4. Customer is not “getting it” in 3-seconds or less.

Show your final product and packaging to everyone you can. Get their initial reactions. Don’t say anything. Ask strangers. In our business, we have literally asked random people “what is this?” or “do you know what this product does”?

If they can’t answer those questions immediately, your packaging most likely needs improvement.

Usually it means that you are not calling out your product's features enough to explain what it does. If your product is $3 more than your competitor’s product seated next to you, tell me what benefits about your product justify the price.

Are you organic? BPA-free? Machine washable? Bio-degradable? As seen on TV? Do you have “built in dry fit technology”?

I can think of a thousand different feature call-outs companies use just by walking through a store and reading packages.

I have actually seen beverages with the phrase “gluten-free” on their labels. Believe it or not this marketing tactic actually works because it EXPLICITLY calls out another benefit (despite how obvious it may seem to some) and goes further to differentiate itself on the shelf.

Don’t take for granted that your customer knows anything about your product. Make sure it's written in black and white.

5. You’re not an easy vendor to work with.

Sometimes a retailer might want to drop you from their stores because they don’t like working with you (or worse, you’re doing shady things). Example: it would not be a good idea to sell your product to the retailer’s #1 competitor at the same time, during the same season, in the same year, and expect there to be no hard feelings. Unless you are a huge brand where a presence everywhere is expected, try to keep it separate and balanced. By all means sell the competitor too, but give them a different product or change something up. 

Don’t be unwilling to work with them when times get rough – they may come to you for mark downs, promotion help, advertising dollars, etc. Be prepared to wiggle a little from time to time.

6. You're not shipping on time.

Although we tend to think buyers have this huge bank of money to shell out, they function off a budget like any small business would too. The buyer will plan when money is spent very carefully for a bunch of reasons that have to do with their financials and cash flow, but just know that this is a huge part of how they dictate your ship dates so the ship dates MATTER.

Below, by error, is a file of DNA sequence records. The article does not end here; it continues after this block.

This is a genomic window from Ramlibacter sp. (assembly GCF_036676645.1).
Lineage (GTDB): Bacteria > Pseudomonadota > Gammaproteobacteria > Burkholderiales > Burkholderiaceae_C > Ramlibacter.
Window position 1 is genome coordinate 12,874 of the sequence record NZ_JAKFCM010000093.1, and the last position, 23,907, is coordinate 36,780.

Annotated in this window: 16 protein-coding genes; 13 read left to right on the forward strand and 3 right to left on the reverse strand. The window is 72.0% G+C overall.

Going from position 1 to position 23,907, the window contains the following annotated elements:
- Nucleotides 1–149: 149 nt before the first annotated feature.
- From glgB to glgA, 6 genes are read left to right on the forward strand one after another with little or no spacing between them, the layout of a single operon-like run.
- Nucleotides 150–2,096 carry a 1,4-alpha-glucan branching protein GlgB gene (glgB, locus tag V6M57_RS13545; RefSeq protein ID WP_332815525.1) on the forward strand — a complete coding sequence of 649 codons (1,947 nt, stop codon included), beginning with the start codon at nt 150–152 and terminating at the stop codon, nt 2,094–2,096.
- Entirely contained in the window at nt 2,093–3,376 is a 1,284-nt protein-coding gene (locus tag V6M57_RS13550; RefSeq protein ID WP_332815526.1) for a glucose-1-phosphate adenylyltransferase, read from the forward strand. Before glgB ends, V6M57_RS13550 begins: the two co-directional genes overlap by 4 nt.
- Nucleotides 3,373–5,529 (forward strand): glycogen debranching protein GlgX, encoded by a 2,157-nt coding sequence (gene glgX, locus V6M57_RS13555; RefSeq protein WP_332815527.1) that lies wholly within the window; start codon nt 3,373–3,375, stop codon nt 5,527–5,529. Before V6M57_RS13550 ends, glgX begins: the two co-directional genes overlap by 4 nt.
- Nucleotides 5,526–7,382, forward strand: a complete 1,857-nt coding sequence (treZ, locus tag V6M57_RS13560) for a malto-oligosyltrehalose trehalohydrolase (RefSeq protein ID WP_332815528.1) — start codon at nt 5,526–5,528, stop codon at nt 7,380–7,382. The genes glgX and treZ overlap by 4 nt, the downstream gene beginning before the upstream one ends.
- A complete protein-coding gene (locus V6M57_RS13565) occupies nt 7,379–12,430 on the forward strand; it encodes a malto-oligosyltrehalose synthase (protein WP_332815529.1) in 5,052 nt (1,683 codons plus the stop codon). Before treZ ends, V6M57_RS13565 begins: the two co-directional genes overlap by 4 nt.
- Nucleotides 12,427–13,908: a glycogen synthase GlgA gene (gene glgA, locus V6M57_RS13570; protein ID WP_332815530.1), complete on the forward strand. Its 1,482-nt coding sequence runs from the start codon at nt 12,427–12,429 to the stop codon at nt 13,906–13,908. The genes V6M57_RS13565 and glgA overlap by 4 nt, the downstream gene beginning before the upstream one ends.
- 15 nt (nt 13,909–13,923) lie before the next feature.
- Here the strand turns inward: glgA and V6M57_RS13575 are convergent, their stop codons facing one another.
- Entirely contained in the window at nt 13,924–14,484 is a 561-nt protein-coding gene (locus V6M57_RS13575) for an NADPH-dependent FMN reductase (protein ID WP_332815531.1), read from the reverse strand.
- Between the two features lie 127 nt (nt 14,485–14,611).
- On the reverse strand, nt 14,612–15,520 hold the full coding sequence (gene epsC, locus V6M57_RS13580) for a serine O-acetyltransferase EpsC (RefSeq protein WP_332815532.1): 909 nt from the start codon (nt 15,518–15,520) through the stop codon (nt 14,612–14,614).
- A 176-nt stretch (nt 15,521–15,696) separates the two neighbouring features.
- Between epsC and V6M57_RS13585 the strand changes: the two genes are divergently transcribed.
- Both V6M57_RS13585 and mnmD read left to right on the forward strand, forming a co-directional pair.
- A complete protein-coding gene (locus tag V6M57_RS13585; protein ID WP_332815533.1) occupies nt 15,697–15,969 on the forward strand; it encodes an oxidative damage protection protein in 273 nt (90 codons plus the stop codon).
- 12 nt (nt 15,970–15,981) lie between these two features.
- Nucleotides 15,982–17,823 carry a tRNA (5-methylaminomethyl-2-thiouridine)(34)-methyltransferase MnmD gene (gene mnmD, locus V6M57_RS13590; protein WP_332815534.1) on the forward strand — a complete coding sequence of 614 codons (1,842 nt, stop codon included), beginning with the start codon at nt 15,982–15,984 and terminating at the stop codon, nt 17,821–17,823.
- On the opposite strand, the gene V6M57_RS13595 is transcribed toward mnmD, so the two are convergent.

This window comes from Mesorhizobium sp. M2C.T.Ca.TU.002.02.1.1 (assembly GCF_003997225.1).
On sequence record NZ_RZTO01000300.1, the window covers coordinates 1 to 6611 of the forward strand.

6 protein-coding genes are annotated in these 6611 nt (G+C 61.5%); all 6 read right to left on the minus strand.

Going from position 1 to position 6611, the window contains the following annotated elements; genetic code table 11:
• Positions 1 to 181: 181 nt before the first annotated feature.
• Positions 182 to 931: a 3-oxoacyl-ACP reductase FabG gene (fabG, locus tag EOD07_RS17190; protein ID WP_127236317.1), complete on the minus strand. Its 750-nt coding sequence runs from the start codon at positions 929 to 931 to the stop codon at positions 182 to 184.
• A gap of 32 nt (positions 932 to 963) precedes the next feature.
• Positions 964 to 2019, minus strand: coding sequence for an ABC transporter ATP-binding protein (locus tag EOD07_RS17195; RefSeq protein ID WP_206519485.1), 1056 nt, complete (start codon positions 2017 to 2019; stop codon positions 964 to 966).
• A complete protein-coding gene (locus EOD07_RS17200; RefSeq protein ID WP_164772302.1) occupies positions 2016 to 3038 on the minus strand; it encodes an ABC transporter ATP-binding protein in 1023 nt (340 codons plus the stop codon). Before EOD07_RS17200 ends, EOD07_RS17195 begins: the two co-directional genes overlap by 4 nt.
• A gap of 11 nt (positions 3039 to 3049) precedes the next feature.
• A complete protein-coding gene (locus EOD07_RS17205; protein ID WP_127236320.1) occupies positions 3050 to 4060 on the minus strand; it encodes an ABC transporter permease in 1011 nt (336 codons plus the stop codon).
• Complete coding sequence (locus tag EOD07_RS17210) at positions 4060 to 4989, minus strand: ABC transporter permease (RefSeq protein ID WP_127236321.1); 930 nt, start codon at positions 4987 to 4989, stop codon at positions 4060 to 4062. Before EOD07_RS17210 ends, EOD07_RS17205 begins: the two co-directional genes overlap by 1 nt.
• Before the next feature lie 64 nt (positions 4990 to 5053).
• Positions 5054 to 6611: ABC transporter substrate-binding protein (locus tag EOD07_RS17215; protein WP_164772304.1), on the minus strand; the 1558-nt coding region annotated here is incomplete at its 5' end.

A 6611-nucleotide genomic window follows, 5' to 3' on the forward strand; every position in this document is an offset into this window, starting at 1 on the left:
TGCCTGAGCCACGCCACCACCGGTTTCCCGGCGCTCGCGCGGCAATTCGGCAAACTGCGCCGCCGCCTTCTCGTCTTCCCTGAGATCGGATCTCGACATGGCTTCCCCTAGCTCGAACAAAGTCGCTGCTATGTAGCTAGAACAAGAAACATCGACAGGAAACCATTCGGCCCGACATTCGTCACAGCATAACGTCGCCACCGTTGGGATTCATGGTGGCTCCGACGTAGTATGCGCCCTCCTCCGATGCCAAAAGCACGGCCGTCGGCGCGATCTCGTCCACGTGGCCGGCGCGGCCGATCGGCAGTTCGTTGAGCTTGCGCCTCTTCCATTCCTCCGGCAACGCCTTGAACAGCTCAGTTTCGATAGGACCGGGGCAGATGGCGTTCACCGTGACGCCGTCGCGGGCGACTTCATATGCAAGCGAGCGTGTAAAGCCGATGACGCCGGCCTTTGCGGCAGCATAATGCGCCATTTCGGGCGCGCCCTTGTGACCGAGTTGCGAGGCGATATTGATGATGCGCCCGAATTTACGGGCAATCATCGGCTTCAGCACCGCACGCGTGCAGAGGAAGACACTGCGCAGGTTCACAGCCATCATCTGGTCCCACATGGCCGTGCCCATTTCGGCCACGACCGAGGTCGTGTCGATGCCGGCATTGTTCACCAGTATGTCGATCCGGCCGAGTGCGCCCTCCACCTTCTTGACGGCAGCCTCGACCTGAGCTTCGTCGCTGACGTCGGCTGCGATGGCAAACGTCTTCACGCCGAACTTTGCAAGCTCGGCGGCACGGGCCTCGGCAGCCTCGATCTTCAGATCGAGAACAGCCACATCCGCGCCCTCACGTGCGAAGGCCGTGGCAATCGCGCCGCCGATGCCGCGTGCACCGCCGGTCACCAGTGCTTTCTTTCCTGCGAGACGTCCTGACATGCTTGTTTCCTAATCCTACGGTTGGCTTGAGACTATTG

Another big driver of ship date decisions is whether or not your product is going to be included in some type of promotion. 

Let’s say Neiman Marcus plans to order 7,000 jackets from you for a ‘Black Friday’ promotion. They know that normally they’d only be able to sell through about 2,500 jackets in the season, but because this jacket will be advertised in their Black Friday catalog and discounted 40% off, they know they’ll be able to sell more than twice the amount, aka 7,000 jackets (which they have calculated based off prior selling history and other data you don’t have to worry too much about).

If you deliver late and miss the promotion, they will be stuck with 7,000 jackets that no longer qualify for the special discounts…and angry customers who saw the ad but couldn’t get their hands on actual product.

Now Neiman Marcus will likely only sell 2,500 jackets. That will leave them with another 4,500 jackets they’ll need to mark down and take a huge loss on. This is going to cause a lot of hard feelings and bad-blood! SHIP ON TIME!

7. Back office ‘housekeeping’

Sometimes some back office, like the accounting department, just wants to narrow down the vendor list to make their lives easier. Less people to email, less people to send updates to, etc. It happens. We’ve experienced this with a few retailers despite working with them for several years consecutively.

This scenario isn’t as avoidable as the others because it is largely out of your hands but my advice is to just keep a strong rapport with the buyer and the buyer’s superiors if you can (GVP or VP level). And most importantly, keep your product sales strong. If you are a critical factor in the department’s sales, margin, or turn metrics, the buyer will fight to keep you.

Have you had a retailer drop your product(s)? What did they tell you? In hindsight, do you think you could have done more to prevent it? Let us know in the comments below.